World Cup tourists face sky-high prices in Brazil
By Walter Brandimarte
RIO DEIRO (Reuters) - Tourists visiting Brazil for the World Cup are advised to pack a bathing suit, sunscreen, and a whole lot of cash.
Home to some of the world's most expensive restaurants and hotels, and with some prices rising more as the opening match approaches, Brazil will shock those visitors whose idea of a tropical paradise is paying $1 for a beachside beer.
Instead, Brazil is often the land of the $10 caipirinha (the sugar cane-based local drink of choice), the $100 risotto and the $1,000-a-night hotel room, prices fueled by many of the same imbalances and government policies that have restrained economic growth in recent years.
Even by European and U.S. standards, prices for basic items are often staggering.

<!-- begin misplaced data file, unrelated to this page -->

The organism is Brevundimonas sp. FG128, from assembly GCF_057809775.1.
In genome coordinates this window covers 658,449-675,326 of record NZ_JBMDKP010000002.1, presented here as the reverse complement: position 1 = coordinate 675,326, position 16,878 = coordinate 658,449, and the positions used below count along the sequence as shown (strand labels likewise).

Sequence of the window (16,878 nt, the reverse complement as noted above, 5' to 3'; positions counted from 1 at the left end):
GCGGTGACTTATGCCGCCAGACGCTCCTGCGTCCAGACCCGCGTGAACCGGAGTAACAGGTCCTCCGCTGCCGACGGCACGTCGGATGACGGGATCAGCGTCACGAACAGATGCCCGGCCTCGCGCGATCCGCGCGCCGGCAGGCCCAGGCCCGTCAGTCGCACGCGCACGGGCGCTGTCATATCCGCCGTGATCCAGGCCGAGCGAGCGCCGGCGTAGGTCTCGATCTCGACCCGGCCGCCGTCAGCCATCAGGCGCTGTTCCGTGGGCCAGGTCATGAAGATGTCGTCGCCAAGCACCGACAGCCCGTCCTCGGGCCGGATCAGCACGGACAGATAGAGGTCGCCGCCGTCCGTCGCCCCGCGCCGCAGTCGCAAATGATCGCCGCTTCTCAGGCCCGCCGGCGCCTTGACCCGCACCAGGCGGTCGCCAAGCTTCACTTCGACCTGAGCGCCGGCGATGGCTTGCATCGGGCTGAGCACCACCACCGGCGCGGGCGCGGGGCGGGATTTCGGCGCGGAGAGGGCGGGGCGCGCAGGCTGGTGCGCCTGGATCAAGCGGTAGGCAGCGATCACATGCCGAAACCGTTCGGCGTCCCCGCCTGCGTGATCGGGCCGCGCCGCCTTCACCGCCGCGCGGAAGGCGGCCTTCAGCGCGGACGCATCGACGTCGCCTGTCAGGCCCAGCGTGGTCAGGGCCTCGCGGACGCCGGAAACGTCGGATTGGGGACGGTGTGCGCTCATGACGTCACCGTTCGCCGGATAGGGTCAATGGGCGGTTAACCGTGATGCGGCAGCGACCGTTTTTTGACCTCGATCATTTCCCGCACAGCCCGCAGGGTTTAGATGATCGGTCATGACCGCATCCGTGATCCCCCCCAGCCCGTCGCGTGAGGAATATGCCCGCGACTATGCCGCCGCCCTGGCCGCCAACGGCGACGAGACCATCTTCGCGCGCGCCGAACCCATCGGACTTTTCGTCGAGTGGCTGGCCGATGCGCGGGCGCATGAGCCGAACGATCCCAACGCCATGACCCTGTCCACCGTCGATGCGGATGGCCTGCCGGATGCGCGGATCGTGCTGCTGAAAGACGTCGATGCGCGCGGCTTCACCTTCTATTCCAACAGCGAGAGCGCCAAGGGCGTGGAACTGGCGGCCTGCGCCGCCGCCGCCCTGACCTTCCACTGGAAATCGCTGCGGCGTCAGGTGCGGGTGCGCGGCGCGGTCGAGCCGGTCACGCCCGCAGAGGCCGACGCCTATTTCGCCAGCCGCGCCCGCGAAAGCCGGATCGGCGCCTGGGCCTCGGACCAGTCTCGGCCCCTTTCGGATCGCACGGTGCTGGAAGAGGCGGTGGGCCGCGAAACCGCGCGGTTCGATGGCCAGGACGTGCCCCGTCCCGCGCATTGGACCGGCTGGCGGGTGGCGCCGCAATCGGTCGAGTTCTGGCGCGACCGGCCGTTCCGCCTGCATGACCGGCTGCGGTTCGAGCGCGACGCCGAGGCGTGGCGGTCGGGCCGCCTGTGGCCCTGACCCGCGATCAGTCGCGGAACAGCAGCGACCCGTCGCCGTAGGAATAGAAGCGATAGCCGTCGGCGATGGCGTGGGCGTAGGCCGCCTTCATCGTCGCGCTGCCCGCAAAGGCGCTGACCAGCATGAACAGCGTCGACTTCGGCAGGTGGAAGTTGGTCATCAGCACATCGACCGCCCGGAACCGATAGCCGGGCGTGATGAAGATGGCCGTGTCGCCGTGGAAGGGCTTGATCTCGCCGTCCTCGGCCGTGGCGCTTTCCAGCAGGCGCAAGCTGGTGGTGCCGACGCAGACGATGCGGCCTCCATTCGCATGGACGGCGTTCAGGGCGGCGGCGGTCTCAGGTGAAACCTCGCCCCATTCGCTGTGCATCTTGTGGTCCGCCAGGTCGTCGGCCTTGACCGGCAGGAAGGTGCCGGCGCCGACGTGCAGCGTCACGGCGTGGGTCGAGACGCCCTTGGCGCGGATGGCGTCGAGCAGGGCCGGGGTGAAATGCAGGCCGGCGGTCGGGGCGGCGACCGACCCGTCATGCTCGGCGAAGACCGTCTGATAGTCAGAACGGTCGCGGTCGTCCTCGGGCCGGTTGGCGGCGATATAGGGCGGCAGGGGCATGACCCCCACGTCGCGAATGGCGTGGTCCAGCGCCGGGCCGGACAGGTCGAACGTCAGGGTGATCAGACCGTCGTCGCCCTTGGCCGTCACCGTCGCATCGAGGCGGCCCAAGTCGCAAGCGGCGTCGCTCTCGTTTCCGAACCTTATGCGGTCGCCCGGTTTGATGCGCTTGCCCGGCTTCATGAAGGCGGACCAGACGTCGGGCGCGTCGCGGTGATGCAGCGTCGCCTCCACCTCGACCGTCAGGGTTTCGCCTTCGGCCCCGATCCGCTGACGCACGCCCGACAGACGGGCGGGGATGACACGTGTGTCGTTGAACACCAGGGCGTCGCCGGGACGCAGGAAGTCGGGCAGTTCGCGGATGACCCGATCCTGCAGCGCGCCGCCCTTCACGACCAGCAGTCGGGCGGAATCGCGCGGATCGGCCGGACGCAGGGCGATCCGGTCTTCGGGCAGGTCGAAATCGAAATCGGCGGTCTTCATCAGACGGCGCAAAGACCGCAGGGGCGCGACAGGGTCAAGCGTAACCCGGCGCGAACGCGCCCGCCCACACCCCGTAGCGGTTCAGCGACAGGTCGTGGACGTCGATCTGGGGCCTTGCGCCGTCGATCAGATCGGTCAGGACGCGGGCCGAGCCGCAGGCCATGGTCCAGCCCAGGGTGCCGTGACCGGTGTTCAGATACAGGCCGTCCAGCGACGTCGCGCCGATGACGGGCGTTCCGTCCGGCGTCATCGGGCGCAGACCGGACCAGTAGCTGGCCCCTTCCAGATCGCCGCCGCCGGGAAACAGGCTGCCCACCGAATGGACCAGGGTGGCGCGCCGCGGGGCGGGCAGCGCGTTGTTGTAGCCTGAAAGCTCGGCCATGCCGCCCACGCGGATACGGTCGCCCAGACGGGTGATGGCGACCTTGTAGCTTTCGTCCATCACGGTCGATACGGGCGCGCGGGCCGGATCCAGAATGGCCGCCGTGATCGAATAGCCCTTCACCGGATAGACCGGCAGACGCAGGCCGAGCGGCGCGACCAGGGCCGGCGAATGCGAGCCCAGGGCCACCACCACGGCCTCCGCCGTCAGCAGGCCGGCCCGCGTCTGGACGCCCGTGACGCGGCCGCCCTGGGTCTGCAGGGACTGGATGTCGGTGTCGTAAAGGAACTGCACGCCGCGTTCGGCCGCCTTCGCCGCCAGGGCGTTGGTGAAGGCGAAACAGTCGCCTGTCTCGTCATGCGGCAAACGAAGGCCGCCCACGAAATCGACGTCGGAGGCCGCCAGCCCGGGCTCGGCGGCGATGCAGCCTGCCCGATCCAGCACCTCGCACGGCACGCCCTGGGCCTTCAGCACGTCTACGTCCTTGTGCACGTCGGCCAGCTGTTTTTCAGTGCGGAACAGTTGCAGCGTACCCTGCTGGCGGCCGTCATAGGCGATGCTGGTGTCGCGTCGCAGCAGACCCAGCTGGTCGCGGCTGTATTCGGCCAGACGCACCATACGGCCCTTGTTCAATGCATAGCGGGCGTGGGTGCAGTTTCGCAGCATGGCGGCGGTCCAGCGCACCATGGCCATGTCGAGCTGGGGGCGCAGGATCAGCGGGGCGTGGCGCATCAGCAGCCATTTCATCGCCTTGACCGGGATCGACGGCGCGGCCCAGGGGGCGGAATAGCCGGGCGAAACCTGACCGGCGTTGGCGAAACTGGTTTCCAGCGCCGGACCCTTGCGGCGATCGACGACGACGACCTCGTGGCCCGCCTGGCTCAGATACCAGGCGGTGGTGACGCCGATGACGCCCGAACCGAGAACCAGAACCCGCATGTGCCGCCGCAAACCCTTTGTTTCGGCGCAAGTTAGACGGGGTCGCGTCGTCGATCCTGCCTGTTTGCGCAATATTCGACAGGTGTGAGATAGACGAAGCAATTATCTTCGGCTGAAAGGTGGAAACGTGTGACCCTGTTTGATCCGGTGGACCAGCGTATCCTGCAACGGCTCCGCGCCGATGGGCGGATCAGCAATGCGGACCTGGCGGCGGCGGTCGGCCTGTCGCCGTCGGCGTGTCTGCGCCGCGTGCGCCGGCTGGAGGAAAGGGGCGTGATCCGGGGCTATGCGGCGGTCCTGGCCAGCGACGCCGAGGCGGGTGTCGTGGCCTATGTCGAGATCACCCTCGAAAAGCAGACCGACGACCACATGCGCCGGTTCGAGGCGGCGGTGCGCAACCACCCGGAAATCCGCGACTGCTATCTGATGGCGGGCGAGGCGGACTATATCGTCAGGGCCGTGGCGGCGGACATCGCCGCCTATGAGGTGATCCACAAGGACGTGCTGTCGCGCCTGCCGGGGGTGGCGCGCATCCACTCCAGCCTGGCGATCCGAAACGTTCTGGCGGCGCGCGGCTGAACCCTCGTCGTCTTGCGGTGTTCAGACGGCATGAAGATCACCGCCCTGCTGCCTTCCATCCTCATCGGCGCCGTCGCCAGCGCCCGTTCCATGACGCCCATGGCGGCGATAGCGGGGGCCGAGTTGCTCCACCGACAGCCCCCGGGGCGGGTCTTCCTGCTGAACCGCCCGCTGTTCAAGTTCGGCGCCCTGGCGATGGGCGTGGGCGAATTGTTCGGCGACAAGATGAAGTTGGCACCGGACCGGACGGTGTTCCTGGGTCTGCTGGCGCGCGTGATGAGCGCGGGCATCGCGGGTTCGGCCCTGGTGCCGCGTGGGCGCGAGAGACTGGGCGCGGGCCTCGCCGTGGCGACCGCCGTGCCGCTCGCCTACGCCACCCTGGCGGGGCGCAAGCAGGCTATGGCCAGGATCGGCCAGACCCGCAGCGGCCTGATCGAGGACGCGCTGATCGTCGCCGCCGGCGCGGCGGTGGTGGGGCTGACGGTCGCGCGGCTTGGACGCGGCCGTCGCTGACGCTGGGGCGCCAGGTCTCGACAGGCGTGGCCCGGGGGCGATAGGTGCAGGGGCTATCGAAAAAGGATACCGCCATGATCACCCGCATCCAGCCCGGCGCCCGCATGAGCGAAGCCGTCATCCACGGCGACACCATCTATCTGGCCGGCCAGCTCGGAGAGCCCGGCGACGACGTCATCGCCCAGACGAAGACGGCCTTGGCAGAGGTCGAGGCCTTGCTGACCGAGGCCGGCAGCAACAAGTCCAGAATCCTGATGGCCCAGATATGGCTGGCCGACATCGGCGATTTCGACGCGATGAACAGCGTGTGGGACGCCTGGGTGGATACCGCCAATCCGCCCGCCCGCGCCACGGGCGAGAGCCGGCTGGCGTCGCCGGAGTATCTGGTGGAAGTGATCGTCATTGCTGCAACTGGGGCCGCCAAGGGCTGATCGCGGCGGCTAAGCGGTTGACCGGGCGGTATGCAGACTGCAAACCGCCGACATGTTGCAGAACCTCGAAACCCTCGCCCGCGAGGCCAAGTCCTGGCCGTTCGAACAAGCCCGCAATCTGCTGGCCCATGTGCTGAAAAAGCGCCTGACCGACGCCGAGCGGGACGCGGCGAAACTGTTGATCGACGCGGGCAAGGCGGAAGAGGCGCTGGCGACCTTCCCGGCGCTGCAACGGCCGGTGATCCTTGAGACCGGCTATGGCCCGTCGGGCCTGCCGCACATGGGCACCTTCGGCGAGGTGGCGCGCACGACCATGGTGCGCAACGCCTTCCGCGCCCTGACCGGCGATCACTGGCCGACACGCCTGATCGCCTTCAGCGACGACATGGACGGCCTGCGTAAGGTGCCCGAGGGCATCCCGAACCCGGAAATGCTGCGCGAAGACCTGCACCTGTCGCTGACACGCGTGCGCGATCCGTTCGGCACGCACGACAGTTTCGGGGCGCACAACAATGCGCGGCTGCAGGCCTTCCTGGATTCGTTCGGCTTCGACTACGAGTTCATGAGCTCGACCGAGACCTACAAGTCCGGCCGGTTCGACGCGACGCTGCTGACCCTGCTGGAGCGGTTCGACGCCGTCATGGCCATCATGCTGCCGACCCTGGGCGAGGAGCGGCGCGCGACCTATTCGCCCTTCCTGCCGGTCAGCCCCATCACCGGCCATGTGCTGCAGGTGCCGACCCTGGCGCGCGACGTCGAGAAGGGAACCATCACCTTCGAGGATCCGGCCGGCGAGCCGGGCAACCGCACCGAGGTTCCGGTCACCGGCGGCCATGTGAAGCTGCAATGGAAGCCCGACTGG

In Sao Paulo, a bustling business hub that is surrounded by some of the country's largest coffee farms, an espresso often costs twice as much as in Lisbon, says Paulo Duarte, a pharmaceutical consultant who splits time between both cities.
"It's absurd," Duarte said. "We're talking about one country that produces coffee and another that imports it."
High prices are nothing new in Brazil. The country has a long history of economic instability and runaway inflation, which topped 2,400 percent a year as recently as 1993.
Inflation these days is much more manageable, running at about 6 percent a year, though that is still high by international standards. Sao Paulo, for example, is the most expensive city in the Americas and the 19th most expensive in the world, ahead of New York and London, according to a recent survey by the Mercer consulting firm. Rio is among the world's 30 most expensive cities. Continued...